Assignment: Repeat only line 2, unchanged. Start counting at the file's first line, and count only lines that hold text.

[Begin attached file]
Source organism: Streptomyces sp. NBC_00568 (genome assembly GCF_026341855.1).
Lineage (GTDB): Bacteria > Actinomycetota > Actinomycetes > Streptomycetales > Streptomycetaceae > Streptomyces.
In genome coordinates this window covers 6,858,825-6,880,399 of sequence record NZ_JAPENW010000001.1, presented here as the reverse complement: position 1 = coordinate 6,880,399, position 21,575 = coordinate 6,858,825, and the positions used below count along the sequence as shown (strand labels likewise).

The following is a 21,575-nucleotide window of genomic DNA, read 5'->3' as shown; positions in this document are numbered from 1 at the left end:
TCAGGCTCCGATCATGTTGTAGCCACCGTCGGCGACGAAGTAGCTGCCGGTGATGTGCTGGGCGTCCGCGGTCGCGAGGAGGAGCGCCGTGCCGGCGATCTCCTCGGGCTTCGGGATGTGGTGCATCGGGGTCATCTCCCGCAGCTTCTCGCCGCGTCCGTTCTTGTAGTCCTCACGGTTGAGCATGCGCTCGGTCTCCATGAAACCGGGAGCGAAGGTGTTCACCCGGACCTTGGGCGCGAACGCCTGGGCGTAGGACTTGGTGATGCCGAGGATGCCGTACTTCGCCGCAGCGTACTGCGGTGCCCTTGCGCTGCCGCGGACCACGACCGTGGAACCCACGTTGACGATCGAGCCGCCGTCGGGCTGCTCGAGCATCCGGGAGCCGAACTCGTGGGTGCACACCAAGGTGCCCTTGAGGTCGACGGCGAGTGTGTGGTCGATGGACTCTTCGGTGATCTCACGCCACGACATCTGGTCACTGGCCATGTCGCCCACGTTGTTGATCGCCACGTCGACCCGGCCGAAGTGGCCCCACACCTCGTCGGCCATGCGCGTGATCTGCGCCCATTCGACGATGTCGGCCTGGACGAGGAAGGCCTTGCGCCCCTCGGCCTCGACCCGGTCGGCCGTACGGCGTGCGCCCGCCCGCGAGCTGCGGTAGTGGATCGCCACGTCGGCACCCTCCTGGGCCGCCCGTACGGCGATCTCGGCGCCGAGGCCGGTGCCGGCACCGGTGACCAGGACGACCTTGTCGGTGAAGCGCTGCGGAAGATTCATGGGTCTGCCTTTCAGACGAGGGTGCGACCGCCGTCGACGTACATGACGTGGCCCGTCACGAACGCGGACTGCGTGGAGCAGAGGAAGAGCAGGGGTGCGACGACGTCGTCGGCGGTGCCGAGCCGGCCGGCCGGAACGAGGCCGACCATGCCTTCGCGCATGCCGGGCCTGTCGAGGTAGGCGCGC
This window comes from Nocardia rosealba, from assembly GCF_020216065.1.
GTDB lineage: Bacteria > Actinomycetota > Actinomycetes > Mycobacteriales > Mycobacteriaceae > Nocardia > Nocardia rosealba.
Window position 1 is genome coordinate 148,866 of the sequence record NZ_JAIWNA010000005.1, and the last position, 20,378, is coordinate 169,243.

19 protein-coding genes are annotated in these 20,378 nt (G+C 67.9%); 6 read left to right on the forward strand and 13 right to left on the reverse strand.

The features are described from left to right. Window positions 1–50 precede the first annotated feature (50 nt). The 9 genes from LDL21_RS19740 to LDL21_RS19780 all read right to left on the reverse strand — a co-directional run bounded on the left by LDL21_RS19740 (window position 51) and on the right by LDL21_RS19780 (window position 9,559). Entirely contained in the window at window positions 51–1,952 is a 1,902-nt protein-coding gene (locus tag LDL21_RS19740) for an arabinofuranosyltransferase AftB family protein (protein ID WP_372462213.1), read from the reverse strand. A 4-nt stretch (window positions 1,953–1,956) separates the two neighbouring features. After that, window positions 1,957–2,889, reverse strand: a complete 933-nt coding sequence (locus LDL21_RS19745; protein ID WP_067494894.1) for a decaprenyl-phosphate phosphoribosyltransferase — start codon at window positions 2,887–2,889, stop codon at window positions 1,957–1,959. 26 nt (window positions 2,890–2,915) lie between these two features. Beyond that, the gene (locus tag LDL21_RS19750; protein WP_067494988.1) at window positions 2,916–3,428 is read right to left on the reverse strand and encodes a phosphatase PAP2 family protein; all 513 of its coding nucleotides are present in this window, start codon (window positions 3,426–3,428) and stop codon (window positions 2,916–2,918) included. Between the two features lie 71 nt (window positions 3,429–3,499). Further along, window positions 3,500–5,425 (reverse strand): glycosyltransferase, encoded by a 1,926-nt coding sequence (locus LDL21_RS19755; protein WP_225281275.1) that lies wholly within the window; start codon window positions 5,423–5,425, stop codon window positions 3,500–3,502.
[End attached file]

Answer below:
Lineage (GTDB): Bacteria > Actinomycetota > Actinomycetes > Streptomycetales > Streptomycetaceae > Streptomyces.